Asset Protection-State Guarantee Schemes in Systemic European Non-Performing Loans Securitisations: Contractual Structure, State Aid and Bank Corporate Law Issues
76 Pages Posted: 2 Nov 2020
Date Written: November 2, 2020
In the prolonged battle against european non-performing loans (NPLs) and systemic risk, Authorities have ultimately devised and made available to the affected credit institutions an additional resolution tool. Securitisation schemes, backed by a limited State guarantee, only for the senior tranche part under detailed conditions, have been legislated almost identically in Italy and Greece. Those “Asset Protection Schemes” are viewed as laboratory cases for a model co-investment (private-public) strategy, with the ambition to transform the EU banking environment and correct national NPL markets failures. The Article, originating from the distinctive implications of impaired loan portfolios’ securitisations, focuses on the contractual architecture of the Schemes and the roles of major contracting parties (originating credit institution, Issuer, Noteholders, Servicer, State, Rating Agency etc.). Funding of the portfolio acquisition is discussed from both legal and financial perspectives, revealing the important differences of securities tranches (senior, mezzanine, junior notes), their economic function and appeal to investors. Designated State involvement is depicted with emphasis on the legal nature and conditions of the offered “first-demand” guarantee, including its relevant remuneration. From the EU state-aid perspective, Schemes are assessed as aid-free measures, consistent with potential private operators’ commercial activity under normal market conditions. Such a conclusion is drawn after appraisal of model securitisation’s voluntary nature, risk allocation structure, a model-based approach for the calculation of State guarantee fee (factoring appropriate risk premia with adjusted benchmarking), and additional mechanisms to control and mitigate State’s risk.
Implementation of Schemes is advocated, on the condition that bank executives and board members comply with detailed organizational and procedural requirements of EU banking regulation, to ensure prudent risk management and financial stability. Competence of the Board and pursuit of corporate best interests are being challenged in cases of largest NPL securitisations, involving substantial bank assets which may provoke ample one-off accounting losses or even risk-weighted capital depletion. Sound business judgment is associated with an objective evaluation of existing NPL resolution alternative options, careful measurement of medium-to-long-term benefits of the cornerstone securitisation transaction along with its imminent consequences, risks, and inherently limited accessibility of the State guarantee regime. Due fulfillment of bank directors and executives’ obligations extends to the application of a coherent methodology in the preparation, structuring and execution of securitisations. They should apply a transparent and efficient investor-selection procedure, and employ internal resources and specialist financial and legal advisors to obtain expert advice on best calibration of securitisation particulars, fair and reasonable terms of the transaction, and to maximize total divestment proceeds. Legal agreements and related capital implications should be carefully and timely consulted with the Authorities, to ensure securitisation significant risk transfer recognition and avoid its potential adverse unwinding. Overall, transaction losses must prove proportionate to the deleverage benefits for the credit institution itself and the enhancement of financial stability. In those respects, the Article contributes to the evaluation of such newly established EU public policy measure for NPL resolution, particularly from the involved bank corporate and market participants’ perspective, along with its technical roadmap for due implementation.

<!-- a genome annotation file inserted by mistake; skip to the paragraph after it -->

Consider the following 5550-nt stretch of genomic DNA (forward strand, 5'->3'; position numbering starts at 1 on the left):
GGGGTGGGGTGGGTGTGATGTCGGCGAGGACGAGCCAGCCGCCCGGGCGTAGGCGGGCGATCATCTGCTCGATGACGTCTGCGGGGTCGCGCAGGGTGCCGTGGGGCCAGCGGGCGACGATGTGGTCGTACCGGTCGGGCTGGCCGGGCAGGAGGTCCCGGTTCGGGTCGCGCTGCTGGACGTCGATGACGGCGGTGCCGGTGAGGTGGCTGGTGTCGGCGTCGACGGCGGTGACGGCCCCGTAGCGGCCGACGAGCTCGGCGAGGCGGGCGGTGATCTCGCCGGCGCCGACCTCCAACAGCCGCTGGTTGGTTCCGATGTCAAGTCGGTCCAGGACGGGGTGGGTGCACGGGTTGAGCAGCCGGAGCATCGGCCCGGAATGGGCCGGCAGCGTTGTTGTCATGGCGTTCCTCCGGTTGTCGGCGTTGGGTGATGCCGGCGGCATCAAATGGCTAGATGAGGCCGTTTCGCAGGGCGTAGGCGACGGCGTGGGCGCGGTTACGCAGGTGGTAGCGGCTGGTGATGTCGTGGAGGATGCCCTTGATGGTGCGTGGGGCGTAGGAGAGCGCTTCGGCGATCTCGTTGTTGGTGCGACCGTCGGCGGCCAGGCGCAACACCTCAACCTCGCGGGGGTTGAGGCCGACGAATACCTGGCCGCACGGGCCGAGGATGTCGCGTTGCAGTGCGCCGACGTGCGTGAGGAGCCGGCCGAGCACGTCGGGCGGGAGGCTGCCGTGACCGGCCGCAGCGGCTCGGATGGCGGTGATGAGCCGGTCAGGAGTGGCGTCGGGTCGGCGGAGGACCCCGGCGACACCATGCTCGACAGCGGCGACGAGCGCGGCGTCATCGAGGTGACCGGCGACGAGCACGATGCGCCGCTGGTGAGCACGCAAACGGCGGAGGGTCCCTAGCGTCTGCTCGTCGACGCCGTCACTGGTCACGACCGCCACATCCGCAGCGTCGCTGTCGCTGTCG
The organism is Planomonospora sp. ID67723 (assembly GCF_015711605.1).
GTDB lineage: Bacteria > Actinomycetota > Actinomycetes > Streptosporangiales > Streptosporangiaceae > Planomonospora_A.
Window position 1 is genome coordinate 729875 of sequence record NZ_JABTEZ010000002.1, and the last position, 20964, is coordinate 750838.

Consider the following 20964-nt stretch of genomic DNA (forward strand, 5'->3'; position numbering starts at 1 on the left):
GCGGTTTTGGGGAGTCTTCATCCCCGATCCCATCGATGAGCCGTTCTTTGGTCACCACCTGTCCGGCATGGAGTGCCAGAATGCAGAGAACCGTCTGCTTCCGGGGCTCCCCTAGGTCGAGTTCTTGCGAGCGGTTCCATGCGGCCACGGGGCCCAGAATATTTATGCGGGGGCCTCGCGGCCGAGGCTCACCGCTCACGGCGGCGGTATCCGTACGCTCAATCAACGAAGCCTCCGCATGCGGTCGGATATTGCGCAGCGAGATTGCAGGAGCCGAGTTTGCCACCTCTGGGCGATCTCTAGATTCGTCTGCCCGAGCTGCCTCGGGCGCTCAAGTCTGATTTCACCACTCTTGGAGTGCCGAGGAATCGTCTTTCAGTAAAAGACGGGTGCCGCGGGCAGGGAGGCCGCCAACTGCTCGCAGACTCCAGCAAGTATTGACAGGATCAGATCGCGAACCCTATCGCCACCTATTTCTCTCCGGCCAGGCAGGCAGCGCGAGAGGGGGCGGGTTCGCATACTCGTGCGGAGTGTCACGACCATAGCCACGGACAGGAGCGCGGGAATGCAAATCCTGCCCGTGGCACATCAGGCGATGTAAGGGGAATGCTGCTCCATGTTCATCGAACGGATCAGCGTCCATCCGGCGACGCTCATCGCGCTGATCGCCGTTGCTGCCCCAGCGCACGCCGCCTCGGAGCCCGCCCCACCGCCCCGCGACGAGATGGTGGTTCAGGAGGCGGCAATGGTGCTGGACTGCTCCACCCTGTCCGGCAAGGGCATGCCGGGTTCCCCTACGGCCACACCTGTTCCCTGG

Keywords: non-performing loans, securitisation, state guarantee, state aid, banking crisis, hybrid securities, bond tranche, bank risk management, bank management duties, guarantee fee, systemic risk, capital adequacy, NPL resolution options
JEL Classification: G21, G23, G24, G28, G33, G34, H81, K12, K22, G01
Suggested Citation: Suggested Citation